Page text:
Battlefield 1 truly feels like a breath of fresh air to a gaming community that hasn't seen any creative change in a long time.
Does Size Really Matter? – Why It’s Time To Stop Judging Games On Their Length
The length of video games is a constantly discussed and debated topic, and one that, if you were to ask a thousand people, you’d get quite a varied response.
There is one thing for sure, however, and that’s that people aren’t happy paying full-price for a game that leaves them dissatisfied. There is generally a large amount of backlash if a game’s length is not enough to satisfy; even more so if that game has a good degree of hype behind it already. It’s incredibly common to find game reviews that made a big deal out of the length of a game, and often they are justified. There are many times, however, where it’s a lot harder to justify game length as any sort of contributing indicator of the overall quality of the game.
But shouldn’t the question we be asking be more along the lines of this: Was the game fun for its duration?
One response that has garnered some attention as of late is the Twitter post of famous developer Hideki Kamiya (known for titles such as Bayonetta and Devil May Cry), in regards to his latest Wii U project Wonderful 101:
“If u hate to finish a game the next day u buy it, u better not play TW101. I focus on how it is fun, not how long it lasts till the ending.”
There are definitely times when a game’s length can be especially frustrating, but that seems to be the case only if the game wasn’t allowed to reach its full potential due to its lack of depth. This kind of thing is easily oversimplified and confused with the length of the game in many people’s eyes.
The same logic can be applied to movies. If a movie is bad because of its length, it’s generally due to the fact that it either rushed through things, or expanded too greatly on relatively unimportant aspects.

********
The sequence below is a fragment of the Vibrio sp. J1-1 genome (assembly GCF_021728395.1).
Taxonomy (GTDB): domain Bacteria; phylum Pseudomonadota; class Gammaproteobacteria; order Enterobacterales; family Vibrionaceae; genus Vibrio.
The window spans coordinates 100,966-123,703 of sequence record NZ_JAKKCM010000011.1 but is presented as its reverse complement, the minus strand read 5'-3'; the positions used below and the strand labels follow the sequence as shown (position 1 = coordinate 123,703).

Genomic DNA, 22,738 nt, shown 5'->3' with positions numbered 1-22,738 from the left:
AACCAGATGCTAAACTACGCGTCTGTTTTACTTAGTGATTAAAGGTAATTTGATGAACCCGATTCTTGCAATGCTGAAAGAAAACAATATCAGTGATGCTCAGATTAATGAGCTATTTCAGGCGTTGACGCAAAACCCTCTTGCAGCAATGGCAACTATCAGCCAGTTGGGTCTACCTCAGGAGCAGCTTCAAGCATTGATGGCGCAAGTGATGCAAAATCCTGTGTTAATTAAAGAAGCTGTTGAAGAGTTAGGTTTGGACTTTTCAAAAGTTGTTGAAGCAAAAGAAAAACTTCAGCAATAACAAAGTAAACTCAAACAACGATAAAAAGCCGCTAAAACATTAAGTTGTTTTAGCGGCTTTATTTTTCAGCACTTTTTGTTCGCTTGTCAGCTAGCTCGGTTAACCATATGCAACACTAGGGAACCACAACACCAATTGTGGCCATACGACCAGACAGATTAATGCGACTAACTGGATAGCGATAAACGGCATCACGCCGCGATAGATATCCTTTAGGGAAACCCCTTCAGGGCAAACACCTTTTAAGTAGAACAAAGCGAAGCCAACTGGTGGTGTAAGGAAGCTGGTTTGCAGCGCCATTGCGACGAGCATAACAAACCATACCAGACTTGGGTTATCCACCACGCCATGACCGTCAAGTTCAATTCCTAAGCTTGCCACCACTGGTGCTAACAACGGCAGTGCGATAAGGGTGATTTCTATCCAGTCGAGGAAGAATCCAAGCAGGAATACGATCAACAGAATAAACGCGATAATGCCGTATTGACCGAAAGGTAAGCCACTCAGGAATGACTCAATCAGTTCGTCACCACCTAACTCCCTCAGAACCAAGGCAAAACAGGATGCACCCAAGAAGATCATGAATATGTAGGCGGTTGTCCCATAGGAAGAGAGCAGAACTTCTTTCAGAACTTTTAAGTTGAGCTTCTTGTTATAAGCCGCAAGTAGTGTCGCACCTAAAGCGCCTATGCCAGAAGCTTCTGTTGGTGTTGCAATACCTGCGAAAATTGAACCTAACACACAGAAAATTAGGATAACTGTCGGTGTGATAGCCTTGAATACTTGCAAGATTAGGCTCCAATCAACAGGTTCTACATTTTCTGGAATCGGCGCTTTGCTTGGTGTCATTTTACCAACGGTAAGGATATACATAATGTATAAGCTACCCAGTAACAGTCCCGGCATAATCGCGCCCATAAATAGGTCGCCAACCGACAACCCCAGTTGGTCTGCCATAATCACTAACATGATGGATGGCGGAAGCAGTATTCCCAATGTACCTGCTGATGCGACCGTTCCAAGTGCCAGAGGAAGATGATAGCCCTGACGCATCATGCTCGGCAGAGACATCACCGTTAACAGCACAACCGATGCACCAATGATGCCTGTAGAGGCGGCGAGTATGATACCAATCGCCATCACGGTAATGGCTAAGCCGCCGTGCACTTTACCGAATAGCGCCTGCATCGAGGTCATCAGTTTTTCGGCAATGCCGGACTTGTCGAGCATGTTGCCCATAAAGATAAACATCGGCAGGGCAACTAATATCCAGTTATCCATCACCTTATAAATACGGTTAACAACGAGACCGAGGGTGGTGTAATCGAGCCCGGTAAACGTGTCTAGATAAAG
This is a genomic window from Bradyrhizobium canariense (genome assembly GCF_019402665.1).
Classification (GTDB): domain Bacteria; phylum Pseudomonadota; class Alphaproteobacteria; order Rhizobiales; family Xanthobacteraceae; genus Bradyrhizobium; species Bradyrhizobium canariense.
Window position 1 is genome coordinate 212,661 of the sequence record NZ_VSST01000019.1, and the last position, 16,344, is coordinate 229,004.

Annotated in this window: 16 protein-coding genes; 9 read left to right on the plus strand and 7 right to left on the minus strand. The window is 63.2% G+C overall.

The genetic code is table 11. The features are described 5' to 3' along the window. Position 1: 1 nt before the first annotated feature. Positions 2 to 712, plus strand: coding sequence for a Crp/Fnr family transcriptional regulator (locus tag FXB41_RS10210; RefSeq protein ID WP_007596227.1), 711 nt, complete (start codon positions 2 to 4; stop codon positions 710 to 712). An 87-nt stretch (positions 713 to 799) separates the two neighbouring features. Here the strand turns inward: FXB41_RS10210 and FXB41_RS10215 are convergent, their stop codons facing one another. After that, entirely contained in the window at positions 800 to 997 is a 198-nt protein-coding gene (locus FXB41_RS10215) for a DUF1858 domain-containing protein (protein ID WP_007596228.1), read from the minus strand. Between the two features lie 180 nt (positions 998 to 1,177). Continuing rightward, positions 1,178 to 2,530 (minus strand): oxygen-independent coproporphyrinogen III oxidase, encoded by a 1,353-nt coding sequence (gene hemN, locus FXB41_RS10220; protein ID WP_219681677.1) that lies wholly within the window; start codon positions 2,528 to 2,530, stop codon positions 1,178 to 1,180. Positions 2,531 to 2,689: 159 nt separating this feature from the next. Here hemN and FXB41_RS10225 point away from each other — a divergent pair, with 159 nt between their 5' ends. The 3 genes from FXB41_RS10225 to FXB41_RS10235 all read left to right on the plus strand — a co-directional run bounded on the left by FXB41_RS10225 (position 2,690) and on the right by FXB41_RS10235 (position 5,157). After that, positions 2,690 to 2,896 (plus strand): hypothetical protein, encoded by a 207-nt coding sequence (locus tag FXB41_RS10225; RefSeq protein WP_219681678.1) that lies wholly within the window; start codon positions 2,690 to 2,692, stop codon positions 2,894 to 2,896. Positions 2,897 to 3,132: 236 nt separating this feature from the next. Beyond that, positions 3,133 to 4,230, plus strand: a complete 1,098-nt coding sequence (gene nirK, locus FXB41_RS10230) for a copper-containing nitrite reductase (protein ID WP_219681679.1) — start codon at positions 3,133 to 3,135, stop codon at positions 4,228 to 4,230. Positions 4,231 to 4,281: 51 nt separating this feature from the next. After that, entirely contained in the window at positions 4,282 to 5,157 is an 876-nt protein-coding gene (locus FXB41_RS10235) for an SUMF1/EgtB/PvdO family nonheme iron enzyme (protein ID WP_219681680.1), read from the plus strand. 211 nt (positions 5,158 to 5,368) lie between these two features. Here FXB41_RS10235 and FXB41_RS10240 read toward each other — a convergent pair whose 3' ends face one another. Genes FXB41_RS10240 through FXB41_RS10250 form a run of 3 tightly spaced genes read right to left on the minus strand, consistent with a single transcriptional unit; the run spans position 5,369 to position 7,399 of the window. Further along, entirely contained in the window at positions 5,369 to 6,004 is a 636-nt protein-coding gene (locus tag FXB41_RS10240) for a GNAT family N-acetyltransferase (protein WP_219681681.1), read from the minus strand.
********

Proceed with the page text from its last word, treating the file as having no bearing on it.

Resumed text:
What’s more, now that the video game industry is so large and there is the need to seriously consider one’s budget when purchasing games, price becomes a big factor. That is not to say that this method of evaluation is very accurate; however, as it’s very easy to pay more money for a shorter game that you enjoy, and pay the same amount for a game of considerably larger length, only to feel disappointed with the latter.
Doesn’t this reinforce the idea that we should really be judging games based on level of fun, rather than length? If not, we’re only setting ourselves up for disappointment.
My movie analogy falls short when considering one very important aspect: unlike movies, games come in all shapes and sizes, in a very extreme sense. Movies have an average length of about 70-100 minutes, whereas games cannot be set to the same standard. There are games available that you can complete in under two hours, and there are games that take weeks and weeks to complete. So is the ambiguous and fluctuating nature of video games, their length, and prices.
Having an industry and its related consumer base so paranoid about the idea of game length is terrible for everyone involved.
Gamers constantly want longer and more robust games, which in turn pressures developers to ‘fluff’ up their games, often devaluing the overall fun of those games. A perfect example of this is the trend of tacked-on multiplayer modes for games with an otherwise amazing single-player experience. This can and has resulted in dead or empty multiplayer servers.
This in itself is an extra cost to the developers, and the money spent on these lackluster multiplayer elements could have been better spent further perfecting the single-player experience.
This is all quite a complicated topic, in that there is no quick and easy fix to this. As discussed in a previous article, it’s more of a matter of a large-scale change in perception.
As idealistic as the following may seem, let’s hope we can all surpass this and and will be able to look back on it in 20 years and laugh. Hopefully quicktime events and motion controls will also share an equally humorous place in this metaphorical graveyard of bad ideas. A man can dream.